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Use of Default WAF Limited to 12 or 16 Point Flow Traverses (12/17/99)

In response to a recent question concerning Method 2H default wall-affect factors (WAFs), EPA stated that the default WAFs can be applied to Method 1 traverses consisting of 12 or 16 points. EPA stated that applying default WAFs to Method 1 traverses of greater than 16 points might "overcorrect" for velocity decay. A copy of the WAF policy question/answer can be obtained from our FTP Library.

The justification for EPA limiting the use of the default WAF to 12 or 16 point flow traverses is that "the default WAF values specified in Method 2H (i.e., 0.9900 for brick and mortar stacks and 0.9950 for all other types of stacks) were derived [albeit, ultraconservatively] based on field data from 16-point Method 1 traverses." While this statement is true, a more flexible approach could also be suggested based on the field test data. The test data from both the EPA and EPRI flow studies overwelmingly show that the near-wall velocity decay tends to only be a significant factor within the first 6 to 8 inches from the wall. Beyond this near-wall region, certainly beyond 12 inches, the flow measurements are indicative of the bulk stack flow. Understanding this, one could propose that the default WAF could be extended to flow traverses consisting of more than 16 points if the nearest of those traverse were 12 or more inches from the stack wall. Permitting the extended use of the default WAF, would not penalize sources that would opt to use a greater number of traverse points to obtain a more precise characterization of the bulk stack flow. Disallowing the default WAF creates a disincentive to sources that might otherwise choose to measure additional traverse points.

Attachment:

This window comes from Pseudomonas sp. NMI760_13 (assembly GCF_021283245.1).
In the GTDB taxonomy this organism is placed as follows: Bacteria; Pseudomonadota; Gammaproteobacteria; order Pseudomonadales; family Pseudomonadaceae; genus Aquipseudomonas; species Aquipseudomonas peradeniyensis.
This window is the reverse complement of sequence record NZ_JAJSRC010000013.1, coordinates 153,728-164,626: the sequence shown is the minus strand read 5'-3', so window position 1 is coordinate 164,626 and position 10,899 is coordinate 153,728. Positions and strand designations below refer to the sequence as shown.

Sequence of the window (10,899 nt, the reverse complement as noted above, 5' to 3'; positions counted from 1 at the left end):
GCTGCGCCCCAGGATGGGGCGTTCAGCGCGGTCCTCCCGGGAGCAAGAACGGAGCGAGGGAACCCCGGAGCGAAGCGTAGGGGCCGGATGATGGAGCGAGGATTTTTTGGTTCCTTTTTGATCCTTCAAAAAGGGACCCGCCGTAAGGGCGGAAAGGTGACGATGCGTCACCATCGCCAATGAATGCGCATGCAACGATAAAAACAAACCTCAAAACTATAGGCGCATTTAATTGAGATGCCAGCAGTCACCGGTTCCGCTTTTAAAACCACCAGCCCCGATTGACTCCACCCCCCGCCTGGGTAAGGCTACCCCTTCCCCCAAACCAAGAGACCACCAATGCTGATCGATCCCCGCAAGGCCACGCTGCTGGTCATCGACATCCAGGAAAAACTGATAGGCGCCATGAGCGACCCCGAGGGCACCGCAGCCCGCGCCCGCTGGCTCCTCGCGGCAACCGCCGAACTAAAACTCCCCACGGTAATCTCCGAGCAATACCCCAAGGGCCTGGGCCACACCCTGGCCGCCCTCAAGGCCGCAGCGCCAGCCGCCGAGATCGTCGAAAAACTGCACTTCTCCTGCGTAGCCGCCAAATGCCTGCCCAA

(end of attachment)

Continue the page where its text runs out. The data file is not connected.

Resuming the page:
However, as a practical matter, the wall effects measurements only take about an hour and usually result in greater corrections than the default factors. Utilities that are interested in the most precise wall correction factors should consider making the measurements.

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Last Revised: December 19, 1999